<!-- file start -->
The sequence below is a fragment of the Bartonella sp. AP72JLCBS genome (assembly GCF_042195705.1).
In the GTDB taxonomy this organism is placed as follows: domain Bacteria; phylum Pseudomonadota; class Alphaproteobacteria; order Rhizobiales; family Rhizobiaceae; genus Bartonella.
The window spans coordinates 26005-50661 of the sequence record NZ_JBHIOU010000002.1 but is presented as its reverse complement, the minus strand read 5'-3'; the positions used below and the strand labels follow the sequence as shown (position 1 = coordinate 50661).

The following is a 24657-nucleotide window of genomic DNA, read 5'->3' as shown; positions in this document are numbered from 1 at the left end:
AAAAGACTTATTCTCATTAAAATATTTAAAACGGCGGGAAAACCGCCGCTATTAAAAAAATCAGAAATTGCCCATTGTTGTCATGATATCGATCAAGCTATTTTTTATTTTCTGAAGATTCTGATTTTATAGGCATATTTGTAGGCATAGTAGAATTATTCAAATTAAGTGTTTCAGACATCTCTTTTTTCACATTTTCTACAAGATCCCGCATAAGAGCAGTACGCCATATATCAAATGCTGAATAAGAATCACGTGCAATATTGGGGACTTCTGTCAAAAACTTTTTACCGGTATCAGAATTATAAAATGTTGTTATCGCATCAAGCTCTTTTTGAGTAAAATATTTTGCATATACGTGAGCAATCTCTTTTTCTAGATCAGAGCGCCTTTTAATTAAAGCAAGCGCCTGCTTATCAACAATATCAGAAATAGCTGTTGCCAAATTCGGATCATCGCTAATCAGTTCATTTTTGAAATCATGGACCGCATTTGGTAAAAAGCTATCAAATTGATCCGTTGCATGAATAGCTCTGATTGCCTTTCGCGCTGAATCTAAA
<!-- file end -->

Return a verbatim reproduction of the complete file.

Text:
The sequence below is a fragment of the Bartonella sp. AP72JLCBS genome (assembly GCF_042195705.1).
In the GTDB taxonomy this organism is placed as follows: domain Bacteria; phylum Pseudomonadota; class Alphaproteobacteria; order Rhizobiales; family Rhizobiaceae; genus Bartonella.
The window spans coordinates 26005-50661 of the sequence record NZ_JBHIOU010000002.1 but is presented as its reverse complement, the minus strand read 5'-3'; the positions used below and the strand labels follow the sequence as shown (position 1 = coordinate 50661).

The following is a 24657-nucleotide window of genomic DNA, read 5'->3' as shown; positions in this document are numbered from 1 at the left end:
AAAAGACTTATTCTCATTAAAATATTTAAAACGGCGGGAAAACCGCCGCTATTAAAAAAATCAGAAATTGCCCATTGTTGTCATGATATCGATCAAGCTATTTTTTATTTTCTGAAGATTCTGATTTTATAGGCATATTTGTAGGCATAGTAGAATTATTCAAATTAAGTGTTTCAGACATCTCTTTTTTCACATTTTCTACAAGATCCCGCATAAGAGCAGTACGCCATATATCAAATGCTGAATAAGAATCACGTGCAATATTGGGGACTTCTGTCAAAAACTTTTTACCGGTATCAGAATTATAAAATGTTGTTATCGCATCAAGCTCTTTTTGAGTAAAATATTTTGCATATACGTGAGCAATCTCTTTTTCTAGATCAGAGCGCCTTTTAATTAAAGCAAGCGCCTGCTTATCAACAATATCAGAAATAGCTGTTGCCAAATTCGGATCATCGCTAATCAGTTCATTTTTGAAATCATGGACCGCATTTGGTAAAAAGCTATCAAATTGATCCGTTGCATGAATAGCTCTGATTGCCTTTCGCGCTGAATCTAAA